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Technology roadmapping is a collaborative foresight process that solicits opinions from various experts to create a best guess of a development timeline for a particular technology. Technology roadmaps tend to look between a few years and a couple decades into the future. Beyond this, prediction becomes very hazy and speculative. Technology roadmapping is a process usually undertaken by consultants to large companies interested in the future of technology in their market niche.
Some technologies may be too expensive to implement as soon as they are conceived, but will bring a return on investment when the cost of the underlying materials or manufacturing processes drops below a critical threshold. For instance, the manufacturers of computer chips realize that eventually the use of photolithography to create integrated circuits will reach a point of diminishing returns, after which it would be prudent to have alternate plans in place for making better chips. Some technology roadmapping projects attempt to do just that, investigating alternatives for chip manufacture including DNA computing, 3D computing, quantum computing, nanotechnology, and the like.
Technology roadmapping is an intuitive phrase which basically means “corporation-sponsored futurism”. Technology roadmaps are expected to be somewhat rigorous and quantitative in nature, combining past trends with educated guesses about capital costs to determine research and development obstacles and opportunities for a particular technology or technology application. Technology roadmapping not only asks how difficult it would be to develop a new technology, but what development path should be taken and within what context the technology might emerge. A spinoff of a technology roadmapping project might be a product roadmap, which focuses on a specific product and the challenges in fabricating it and rolling it out.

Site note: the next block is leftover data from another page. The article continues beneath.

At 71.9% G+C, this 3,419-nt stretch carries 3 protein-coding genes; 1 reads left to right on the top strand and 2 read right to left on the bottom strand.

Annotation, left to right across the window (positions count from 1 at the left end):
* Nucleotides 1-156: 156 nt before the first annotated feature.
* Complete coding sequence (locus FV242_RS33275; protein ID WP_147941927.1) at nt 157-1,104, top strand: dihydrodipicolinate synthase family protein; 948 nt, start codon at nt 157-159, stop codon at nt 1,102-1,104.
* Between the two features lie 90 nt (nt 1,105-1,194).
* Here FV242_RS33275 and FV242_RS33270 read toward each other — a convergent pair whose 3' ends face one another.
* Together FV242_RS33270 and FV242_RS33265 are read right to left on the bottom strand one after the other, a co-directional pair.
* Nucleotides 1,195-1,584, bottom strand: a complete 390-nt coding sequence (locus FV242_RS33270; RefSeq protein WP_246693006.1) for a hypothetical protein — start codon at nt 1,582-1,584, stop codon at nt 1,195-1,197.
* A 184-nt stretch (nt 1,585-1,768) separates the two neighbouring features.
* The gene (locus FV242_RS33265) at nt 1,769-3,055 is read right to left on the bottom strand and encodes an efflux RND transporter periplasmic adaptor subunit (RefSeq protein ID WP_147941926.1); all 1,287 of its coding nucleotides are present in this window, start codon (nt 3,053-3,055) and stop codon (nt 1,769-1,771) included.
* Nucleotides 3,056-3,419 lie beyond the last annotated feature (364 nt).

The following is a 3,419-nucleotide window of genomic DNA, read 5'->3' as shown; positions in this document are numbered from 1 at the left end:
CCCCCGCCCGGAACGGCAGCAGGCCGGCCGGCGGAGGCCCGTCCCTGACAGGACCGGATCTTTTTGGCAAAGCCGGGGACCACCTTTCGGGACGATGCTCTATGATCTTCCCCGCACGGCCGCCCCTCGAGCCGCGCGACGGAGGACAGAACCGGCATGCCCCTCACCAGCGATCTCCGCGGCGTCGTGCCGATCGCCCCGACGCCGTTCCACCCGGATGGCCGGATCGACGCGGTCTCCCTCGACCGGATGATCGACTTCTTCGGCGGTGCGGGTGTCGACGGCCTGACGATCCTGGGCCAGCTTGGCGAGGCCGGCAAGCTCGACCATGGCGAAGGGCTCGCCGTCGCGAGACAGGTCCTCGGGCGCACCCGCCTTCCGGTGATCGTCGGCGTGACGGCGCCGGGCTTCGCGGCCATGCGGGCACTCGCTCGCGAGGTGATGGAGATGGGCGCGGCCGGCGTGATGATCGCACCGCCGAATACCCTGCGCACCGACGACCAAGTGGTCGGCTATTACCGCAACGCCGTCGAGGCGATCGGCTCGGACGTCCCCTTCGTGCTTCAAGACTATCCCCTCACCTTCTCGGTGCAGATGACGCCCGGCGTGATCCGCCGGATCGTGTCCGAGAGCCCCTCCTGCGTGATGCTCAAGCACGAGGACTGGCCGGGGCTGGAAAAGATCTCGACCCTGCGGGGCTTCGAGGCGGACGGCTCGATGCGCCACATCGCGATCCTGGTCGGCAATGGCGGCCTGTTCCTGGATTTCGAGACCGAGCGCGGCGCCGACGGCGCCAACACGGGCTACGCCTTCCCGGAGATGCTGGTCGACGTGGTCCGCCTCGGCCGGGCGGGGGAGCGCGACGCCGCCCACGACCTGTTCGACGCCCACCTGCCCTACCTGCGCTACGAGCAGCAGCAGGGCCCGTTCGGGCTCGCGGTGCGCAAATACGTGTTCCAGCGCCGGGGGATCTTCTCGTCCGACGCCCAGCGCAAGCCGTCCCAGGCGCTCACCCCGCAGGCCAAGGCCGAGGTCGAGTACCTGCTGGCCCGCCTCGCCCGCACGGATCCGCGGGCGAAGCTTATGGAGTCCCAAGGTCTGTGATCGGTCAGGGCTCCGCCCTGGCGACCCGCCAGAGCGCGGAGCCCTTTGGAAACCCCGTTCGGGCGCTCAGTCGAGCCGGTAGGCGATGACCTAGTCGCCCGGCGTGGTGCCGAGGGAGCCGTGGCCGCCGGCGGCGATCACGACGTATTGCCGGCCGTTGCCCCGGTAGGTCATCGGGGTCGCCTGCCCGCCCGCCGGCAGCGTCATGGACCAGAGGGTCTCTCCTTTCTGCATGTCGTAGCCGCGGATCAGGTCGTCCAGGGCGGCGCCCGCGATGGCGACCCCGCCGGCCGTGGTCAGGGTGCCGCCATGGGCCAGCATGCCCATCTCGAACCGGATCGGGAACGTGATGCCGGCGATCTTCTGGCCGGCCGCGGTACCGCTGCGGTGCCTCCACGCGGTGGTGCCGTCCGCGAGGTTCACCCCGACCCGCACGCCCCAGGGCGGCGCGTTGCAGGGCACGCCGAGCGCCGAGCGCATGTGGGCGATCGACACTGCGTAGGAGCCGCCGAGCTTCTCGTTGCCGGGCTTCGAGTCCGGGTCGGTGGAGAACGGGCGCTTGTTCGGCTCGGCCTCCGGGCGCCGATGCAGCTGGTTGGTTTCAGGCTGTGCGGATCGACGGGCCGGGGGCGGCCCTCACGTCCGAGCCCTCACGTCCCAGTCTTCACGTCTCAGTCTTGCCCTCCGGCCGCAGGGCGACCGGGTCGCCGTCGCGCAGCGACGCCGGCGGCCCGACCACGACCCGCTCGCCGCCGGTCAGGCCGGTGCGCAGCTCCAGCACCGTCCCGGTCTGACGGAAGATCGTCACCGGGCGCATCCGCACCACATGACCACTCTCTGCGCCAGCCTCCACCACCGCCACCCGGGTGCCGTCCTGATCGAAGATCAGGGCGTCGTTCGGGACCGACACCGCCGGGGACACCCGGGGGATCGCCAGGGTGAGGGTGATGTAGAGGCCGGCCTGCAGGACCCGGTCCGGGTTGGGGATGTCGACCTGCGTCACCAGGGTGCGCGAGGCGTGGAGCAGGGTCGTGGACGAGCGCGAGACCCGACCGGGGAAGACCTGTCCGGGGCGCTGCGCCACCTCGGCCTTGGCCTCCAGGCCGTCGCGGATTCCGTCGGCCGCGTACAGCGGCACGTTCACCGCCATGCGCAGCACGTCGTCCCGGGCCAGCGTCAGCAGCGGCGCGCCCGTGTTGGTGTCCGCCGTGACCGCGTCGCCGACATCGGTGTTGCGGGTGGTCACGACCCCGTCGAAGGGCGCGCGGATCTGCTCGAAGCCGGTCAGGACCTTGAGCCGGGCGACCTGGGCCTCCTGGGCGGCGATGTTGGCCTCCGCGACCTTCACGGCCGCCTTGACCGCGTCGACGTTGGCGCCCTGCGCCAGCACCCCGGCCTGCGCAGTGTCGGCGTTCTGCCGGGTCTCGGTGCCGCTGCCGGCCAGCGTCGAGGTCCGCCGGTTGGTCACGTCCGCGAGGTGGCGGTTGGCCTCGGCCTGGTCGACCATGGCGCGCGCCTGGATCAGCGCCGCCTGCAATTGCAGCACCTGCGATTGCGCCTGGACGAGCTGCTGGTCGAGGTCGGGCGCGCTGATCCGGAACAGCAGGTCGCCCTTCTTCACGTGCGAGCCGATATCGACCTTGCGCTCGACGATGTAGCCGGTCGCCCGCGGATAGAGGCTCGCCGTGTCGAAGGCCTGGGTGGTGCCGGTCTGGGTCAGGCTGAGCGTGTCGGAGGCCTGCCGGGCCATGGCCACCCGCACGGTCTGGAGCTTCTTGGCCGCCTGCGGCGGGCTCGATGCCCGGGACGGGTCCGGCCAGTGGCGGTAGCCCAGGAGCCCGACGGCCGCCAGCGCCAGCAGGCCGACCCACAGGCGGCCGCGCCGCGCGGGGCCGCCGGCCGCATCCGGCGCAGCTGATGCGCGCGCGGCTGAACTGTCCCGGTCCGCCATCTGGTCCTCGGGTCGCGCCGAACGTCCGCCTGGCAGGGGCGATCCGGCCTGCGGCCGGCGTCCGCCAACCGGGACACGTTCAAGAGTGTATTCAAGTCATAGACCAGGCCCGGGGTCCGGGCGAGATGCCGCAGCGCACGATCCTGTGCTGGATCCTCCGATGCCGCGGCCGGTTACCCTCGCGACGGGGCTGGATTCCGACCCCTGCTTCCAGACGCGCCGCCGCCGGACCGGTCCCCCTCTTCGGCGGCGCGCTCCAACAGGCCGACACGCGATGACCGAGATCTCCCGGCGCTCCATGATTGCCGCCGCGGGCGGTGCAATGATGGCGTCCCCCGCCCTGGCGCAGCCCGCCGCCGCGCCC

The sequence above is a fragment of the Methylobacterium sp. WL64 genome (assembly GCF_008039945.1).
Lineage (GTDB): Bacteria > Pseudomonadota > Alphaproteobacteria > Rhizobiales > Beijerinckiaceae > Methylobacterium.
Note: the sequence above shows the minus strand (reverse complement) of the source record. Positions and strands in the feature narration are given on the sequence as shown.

Technology roadmapping has been applied to pharmaceuticals, aerospace, manufacturing, nanotechnology, power generation, electronics, and many other areas. No technology roadmapping effort will ever be 100% correct, but many companies consider these roadmaps to be better than nothing and spend millions on developing them.
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